Saw Pirates of the Caribbean: On Stranger Tides.

Verdict: more than decent flick and lots of fun, as long as you aren’t expecting The Tempest… or, for that matter, Tim Powers’ own On Stranger Tides, which is kind-of, sort-of, not-really, actually-Tim-himself-is-fine-with-the-liberties-taken-because-he’s-getting-some-of-that-money-and-the-most-poetic-phrase-in-English-is-‘Pay-to-the-order-of’ the basis for the movie.  The movie shows a certain willingness to admit that, yeah, there was an actual historical time period that this series has been largely abusing, and it had more of the conventional pirate movie tropes than some of the earlier flicks did.

Also, they had proper Spaniards.

I’d say, all in all: catch it in matinee, and go have a beer or two afterward.  Or maybe one beforehand; either way, the afternoon will go pleasantly enough.


So, I told myself that I wasn’t going to get sucked into going to go see Pirates of the Caribbean 4.

But then they did this:

Yup.  They really and truly did throw some money at Tim Powers.  Which means that the original On Stranger Tides – WHICH IS THE BEST DAMN VOODOO PIRATE ADVENTURE NOVEL EVER WRITTEN – will almost certainly be re-released as the ‘novelization,’ which will put more money in Tim Powers’ pockets, and I hope to God that the man has an agent with the mother-wit to say the magic phrase ‘percentage of the gross,’ because while there are better things to do with one’s money than to give some of it to Tim Powers, the list is not exhaustive.

So.  Yeah, yeah, I kind of have to go see this movie now.

Via Nodwick.

Book of the Week: Liberating Atlantis.

As it is Sunday, we shall now switch out On Stranger Tides for Harry Turtledove’s Liberating Atlantis. It’s the third book of an alternate history series where the eastern half of the North American continent (named Atlantis by the inhabitants) had apparently been detached millions of years previously and more or less parked in the middle of the Atlantic Ocean. The previous two books highlighted the alternate’s version of the Age of Discovery and the American Revolution; this one looks to address Atlantis’ version of the American Civil War.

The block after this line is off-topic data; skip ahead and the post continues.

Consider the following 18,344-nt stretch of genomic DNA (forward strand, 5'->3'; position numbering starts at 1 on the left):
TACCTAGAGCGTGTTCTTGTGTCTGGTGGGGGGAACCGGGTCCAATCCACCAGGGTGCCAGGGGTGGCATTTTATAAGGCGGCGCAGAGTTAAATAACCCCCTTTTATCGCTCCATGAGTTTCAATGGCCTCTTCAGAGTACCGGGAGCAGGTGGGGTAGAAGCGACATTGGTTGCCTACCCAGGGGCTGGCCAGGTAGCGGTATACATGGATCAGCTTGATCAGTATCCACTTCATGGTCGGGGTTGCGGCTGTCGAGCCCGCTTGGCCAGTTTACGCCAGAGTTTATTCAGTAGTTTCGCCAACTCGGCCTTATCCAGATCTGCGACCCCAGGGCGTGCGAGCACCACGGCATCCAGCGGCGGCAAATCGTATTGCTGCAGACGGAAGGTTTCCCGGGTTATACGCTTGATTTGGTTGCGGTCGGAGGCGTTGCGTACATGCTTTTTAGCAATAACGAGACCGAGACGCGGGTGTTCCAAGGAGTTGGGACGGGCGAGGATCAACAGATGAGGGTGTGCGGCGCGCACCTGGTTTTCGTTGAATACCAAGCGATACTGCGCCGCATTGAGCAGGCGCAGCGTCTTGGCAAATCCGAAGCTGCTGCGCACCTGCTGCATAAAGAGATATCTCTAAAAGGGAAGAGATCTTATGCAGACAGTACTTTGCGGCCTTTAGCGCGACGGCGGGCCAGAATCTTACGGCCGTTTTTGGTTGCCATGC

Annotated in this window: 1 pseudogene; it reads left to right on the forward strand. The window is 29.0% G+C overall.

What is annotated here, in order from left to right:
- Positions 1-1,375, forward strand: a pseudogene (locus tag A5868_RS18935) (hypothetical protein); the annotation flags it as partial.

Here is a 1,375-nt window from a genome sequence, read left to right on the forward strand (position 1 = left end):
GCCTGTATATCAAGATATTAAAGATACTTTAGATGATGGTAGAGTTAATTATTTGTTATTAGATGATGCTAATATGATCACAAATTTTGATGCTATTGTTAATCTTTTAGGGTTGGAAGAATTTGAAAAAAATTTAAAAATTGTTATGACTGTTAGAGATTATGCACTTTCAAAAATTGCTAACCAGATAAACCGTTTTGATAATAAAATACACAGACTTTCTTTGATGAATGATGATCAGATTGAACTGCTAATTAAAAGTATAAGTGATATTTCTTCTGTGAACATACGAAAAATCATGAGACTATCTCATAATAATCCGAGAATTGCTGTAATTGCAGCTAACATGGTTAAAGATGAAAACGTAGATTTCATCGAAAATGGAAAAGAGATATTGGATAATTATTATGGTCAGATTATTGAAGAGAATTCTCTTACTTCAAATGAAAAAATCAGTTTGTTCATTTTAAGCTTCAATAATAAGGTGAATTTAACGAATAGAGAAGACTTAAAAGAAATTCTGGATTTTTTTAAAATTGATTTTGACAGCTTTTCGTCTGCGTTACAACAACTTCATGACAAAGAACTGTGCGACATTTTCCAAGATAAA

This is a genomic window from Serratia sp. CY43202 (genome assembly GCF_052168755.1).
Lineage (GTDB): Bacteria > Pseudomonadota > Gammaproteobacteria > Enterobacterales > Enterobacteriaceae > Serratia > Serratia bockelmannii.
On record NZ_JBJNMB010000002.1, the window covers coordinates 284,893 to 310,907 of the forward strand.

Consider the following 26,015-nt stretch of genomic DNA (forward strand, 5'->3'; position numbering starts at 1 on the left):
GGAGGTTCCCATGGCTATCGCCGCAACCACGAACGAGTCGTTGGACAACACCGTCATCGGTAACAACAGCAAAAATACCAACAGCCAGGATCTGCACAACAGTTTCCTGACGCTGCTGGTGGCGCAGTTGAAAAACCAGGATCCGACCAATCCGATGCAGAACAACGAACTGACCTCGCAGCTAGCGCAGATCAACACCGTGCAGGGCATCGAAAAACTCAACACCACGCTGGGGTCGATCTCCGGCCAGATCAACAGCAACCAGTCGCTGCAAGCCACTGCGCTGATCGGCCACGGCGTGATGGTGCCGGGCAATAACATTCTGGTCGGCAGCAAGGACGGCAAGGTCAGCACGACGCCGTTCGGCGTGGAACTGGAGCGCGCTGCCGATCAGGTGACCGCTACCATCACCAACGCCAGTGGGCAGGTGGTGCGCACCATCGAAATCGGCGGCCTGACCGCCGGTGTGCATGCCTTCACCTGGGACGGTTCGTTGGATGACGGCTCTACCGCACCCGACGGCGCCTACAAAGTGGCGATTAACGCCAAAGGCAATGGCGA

Or you could just buy it because it’s by Harry Turtledove. I find that to be a remarkably successful book-buying strategy.

Moe Lane

Looking for someone to read? (Tim Powers)

(Today’s author: Tim Powers)

Tim Powers is one of those authors who doesn’t exactly fit the standard criteria. Yes, it’s sort of fantasy; yes, it’s sort of modern fantasy, or sort of historical fantasy; and yes, there’s a sort of urban fantasy feel to his stuff. On the other hand, most authors don’t meticulously interweave historical accuracy in with the fantastic elements, and Tim Powers does. Read The Stress of Her Regard and you will totally buy the idea that the history of literature is the history of vampires, at least while reading it; and we are so conditioned now to accept that Voudon goes along with piracy* that we forget that this was first suggested by On Stranger Tides*.

If that hasn’t scared you away yet, good: because you’ll want to read Declare. This book involves three themes: the Catholic Church; the Cold War; and the secret occult origins and sustenance of the Soviet Union – with the last being treated in much the same way that modern fantasy treats the occult trappings of Germany’s Nazi regime. The book is written in a very classic Cold War spy fiction style: Len Deighton would have loved it (by the way, his SS-GB is one of the classics of the alternate history genre).  So check it out.

Continue reading Looking for someone to read? (Tim Powers)